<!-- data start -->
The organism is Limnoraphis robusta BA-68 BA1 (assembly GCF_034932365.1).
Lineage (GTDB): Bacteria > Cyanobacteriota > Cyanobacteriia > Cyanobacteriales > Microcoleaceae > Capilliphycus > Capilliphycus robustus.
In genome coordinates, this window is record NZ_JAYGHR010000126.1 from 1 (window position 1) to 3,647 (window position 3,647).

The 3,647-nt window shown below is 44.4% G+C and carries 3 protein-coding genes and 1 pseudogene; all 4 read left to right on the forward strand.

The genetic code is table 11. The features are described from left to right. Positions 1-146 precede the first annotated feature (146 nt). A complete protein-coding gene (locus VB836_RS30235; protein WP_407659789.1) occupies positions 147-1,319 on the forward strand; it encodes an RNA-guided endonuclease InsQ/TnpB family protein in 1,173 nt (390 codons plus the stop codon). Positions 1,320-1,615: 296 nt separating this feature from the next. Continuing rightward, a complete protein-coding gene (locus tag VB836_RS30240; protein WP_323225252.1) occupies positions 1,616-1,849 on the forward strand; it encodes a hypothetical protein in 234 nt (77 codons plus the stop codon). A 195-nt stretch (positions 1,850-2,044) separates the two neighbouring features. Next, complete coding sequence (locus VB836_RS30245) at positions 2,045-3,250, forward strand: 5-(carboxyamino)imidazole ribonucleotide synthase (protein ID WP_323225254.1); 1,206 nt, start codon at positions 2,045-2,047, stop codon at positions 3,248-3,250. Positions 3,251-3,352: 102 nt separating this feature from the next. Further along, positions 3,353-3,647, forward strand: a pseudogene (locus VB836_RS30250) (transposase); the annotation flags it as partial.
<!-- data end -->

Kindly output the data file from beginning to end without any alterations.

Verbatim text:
The organism is Limnoraphis robusta BA-68 BA1 (assembly GCF_034932365.1).
Lineage (GTDB): Bacteria > Cyanobacteriota > Cyanobacteriia > Cyanobacteriales > Microcoleaceae > Capilliphycus > Capilliphycus robustus.
In genome coordinates, this window is record NZ_JAYGHR010000126.1 from 1 (window position 1) to 3,647 (window position 3,647).

The 3,647-nt window shown below is 44.4% G+C and carries 3 protein-coding genes and 1 pseudogene; all 4 read left to right on the forward strand.

The genetic code is table 11. The features are described from left to right. Positions 1-146 precede the first annotated feature (146 nt). A complete protein-coding gene (locus VB836_RS30235; protein WP_407659789.1) occupies positions 147-1,319 on the forward strand; it encodes an RNA-guided endonuclease InsQ/TnpB family protein in 1,173 nt (390 codons plus the stop codon). Positions 1,320-1,615: 296 nt separating this feature from the next. Continuing rightward, a complete protein-coding gene (locus tag VB836_RS30240; protein WP_323225252.1) occupies positions 1,616-1,849 on the forward strand; it encodes a hypothetical protein in 234 nt (77 codons plus the stop codon). A 195-nt stretch (positions 1,850-2,044) separates the two neighbouring features. Next, complete coding sequence (locus VB836_RS30245) at positions 2,045-3,250, forward strand: 5-(carboxyamino)imidazole ribonucleotide synthase (protein ID WP_323225254.1); 1,206 nt, start codon at positions 2,045-2,047, stop codon at positions 3,248-3,250. Positions 3,251-3,352: 102 nt separating this feature from the next. Further along, positions 3,353-3,647, forward strand: a pseudogene (locus VB836_RS30250) (transposase); the annotation flags it as partial.